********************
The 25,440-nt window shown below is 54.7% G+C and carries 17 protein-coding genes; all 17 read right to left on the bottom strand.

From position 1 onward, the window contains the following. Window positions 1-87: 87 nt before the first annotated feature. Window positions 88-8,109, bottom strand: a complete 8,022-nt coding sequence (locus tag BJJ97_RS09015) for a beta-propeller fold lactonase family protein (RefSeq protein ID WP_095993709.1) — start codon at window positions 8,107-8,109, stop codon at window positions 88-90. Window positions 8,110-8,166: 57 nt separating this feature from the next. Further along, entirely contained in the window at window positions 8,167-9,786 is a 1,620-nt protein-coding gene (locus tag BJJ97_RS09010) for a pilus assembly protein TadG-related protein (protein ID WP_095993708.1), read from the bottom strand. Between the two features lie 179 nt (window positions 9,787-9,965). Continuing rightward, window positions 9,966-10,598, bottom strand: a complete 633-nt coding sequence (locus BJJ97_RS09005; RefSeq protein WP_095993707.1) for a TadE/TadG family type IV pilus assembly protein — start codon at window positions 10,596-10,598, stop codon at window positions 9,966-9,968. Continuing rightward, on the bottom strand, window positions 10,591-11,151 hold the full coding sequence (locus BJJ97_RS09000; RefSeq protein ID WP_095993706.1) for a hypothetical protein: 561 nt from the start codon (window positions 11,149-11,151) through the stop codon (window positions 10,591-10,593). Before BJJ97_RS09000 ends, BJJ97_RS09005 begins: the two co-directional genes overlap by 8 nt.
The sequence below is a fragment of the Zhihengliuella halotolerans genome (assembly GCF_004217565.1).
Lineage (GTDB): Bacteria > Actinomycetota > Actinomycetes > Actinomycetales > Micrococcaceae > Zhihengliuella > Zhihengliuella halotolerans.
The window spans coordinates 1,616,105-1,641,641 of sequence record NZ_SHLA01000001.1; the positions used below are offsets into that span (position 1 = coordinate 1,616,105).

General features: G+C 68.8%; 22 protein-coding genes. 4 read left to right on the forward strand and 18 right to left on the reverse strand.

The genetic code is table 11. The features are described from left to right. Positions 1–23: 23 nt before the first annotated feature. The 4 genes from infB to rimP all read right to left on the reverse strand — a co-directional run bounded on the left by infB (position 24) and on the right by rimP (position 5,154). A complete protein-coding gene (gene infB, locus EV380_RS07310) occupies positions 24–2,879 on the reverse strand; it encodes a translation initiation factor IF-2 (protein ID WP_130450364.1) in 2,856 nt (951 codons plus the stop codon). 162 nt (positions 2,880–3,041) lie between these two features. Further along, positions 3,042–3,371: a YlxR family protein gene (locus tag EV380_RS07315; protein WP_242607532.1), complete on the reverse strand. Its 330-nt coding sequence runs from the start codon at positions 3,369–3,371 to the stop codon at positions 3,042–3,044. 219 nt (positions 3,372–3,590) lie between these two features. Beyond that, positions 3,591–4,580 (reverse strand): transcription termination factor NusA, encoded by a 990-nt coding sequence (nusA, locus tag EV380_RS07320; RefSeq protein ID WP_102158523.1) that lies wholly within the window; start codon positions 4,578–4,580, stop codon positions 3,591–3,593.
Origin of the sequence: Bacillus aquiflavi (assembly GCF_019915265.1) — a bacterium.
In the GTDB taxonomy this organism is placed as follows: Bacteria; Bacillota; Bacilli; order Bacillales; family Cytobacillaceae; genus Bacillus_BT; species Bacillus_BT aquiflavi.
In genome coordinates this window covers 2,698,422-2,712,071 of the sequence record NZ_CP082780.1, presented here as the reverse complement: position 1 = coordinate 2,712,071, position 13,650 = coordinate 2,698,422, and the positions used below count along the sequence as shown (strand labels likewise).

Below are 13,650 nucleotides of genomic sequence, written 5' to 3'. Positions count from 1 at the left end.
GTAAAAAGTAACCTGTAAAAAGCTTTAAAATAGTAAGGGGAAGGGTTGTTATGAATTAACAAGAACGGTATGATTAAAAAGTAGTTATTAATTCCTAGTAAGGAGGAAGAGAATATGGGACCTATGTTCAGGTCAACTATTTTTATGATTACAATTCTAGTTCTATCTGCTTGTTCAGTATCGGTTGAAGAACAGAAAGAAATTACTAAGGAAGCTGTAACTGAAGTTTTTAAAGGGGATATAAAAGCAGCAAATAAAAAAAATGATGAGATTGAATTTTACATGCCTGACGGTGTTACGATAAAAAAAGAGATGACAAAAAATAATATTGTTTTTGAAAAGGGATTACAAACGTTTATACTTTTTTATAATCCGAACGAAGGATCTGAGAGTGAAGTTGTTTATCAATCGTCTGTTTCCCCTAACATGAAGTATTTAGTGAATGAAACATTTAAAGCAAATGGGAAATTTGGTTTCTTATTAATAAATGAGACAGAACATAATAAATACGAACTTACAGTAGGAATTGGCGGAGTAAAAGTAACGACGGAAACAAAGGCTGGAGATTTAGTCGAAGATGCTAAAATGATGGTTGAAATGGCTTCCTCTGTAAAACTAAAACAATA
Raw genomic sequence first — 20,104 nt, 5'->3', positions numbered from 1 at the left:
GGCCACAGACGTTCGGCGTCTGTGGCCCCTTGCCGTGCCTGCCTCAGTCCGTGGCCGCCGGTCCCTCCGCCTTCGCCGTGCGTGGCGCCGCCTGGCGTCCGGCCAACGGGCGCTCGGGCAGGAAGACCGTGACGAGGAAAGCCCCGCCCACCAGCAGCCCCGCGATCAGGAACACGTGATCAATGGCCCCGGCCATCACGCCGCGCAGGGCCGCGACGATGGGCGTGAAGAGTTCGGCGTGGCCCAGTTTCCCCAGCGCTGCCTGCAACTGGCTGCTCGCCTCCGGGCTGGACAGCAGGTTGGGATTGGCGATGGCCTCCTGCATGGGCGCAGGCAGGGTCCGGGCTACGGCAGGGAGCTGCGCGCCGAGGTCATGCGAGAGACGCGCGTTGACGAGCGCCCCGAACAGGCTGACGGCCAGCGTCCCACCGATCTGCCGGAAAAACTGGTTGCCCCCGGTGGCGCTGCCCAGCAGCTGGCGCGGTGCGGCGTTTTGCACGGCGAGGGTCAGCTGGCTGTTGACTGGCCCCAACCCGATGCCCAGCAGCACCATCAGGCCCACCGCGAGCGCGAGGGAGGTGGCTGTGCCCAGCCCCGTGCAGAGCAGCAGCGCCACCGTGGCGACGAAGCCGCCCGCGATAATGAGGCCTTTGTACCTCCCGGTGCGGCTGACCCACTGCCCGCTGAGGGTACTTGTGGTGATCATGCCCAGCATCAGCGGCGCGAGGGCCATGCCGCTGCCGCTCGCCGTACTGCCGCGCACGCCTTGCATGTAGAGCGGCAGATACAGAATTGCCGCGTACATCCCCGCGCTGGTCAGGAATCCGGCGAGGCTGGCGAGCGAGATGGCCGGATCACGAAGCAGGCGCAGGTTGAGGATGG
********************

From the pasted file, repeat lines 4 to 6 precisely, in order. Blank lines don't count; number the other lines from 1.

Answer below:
Lineage (GTDB): Bacteria > Actinomycetota > Actinomycetes > Actinomycetales > Micrococcaceae > Zhihengliuella > Zhihengliuella halotolerans.
The window spans coordinates 1,616,105-1,641,641 of sequence record NZ_SHLA01000001.1; the positions used below are offsets into that span (position 1 = coordinate 1,616,105).

General features: G+C 68.8%; 22 protein-coding genes. 4 read left to right on the forward strand and 18 right to left on the reverse strand.